Successful Representation of Insurer before U.S. District Court for the District of Maine

Verrill successfully represented an insurer before the U.S. District Court for the District of Maine in an insurance coverage matter alleging that the insurer improperly denied a defense and indemnification to a landlord under a homeowner’s policy. The landlord was sued for invading his tenant’s privacy. The District Court entered summary judgment for the insurer. The Court determined that the landlord’s actions and the tenant’s ensuing emotional distress were not an “accident” giving rise to a covered “occurrence” under the policy. In addition, the insured’s conduct fell within the policy’s exclusion for injuries “intended or reasonably expected” by the insured. In so holding, the District Court rejected plaintiff’s argument the landlord never intended for the tenant to be harmed by his conduct because he never expected that the tenant would discover the invasion of privacy. The Court concluded, based on the facts alleged in the underlying complaint, that the landlord “either actually intended or should have reasonably expected” that his conduct would cause harm to the tenant. The Court ultimately determined that the insurer had neither a duty to defend nor a duty to indemnify the insured.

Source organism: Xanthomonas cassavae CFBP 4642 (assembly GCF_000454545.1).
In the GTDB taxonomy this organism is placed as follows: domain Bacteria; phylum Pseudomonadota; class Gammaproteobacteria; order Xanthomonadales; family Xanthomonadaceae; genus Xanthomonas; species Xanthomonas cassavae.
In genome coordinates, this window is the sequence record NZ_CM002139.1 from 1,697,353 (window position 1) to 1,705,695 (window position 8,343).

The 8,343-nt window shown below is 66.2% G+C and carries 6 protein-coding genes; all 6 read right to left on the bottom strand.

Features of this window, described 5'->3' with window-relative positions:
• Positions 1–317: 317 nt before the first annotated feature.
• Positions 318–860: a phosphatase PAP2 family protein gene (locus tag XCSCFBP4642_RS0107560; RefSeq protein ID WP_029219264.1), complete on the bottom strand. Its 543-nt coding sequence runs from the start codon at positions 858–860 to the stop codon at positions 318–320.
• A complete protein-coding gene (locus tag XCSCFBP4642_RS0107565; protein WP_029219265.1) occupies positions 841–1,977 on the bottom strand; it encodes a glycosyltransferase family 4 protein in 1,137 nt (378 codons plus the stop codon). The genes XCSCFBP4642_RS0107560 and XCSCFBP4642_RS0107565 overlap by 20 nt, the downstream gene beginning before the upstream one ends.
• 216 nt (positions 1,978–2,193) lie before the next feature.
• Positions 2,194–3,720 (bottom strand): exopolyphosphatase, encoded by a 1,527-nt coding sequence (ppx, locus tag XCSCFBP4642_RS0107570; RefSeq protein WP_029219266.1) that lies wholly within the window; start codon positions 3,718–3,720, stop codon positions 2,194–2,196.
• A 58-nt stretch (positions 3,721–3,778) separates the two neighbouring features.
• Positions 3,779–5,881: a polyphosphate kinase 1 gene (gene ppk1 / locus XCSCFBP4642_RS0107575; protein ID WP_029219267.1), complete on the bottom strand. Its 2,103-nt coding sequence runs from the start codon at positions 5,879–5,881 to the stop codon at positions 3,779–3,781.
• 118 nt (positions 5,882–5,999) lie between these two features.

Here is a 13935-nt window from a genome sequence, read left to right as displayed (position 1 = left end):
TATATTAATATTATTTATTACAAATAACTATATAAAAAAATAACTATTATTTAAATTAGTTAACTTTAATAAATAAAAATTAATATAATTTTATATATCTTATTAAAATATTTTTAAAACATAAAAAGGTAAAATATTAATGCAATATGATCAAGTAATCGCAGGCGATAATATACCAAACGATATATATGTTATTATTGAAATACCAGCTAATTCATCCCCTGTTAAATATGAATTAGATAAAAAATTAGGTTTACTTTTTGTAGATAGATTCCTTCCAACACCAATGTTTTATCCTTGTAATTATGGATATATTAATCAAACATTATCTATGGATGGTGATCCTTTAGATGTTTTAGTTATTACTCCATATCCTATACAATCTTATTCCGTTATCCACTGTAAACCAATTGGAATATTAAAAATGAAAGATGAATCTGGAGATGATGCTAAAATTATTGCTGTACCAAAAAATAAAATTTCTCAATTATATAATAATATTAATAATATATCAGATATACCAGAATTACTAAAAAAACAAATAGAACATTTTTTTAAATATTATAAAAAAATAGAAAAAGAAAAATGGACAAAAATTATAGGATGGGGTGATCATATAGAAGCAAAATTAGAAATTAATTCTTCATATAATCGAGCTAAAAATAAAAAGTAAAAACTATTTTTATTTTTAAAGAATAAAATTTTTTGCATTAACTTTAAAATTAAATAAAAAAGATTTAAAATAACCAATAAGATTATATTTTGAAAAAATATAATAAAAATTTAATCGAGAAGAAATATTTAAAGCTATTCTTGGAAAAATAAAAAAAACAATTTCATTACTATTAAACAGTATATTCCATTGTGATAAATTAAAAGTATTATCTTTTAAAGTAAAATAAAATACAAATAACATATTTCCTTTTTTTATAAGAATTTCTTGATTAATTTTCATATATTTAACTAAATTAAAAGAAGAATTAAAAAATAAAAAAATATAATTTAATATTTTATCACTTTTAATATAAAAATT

Niles v. Travelers Home and Marine Ins. Co., 2:21-cv-265 (D. Maine)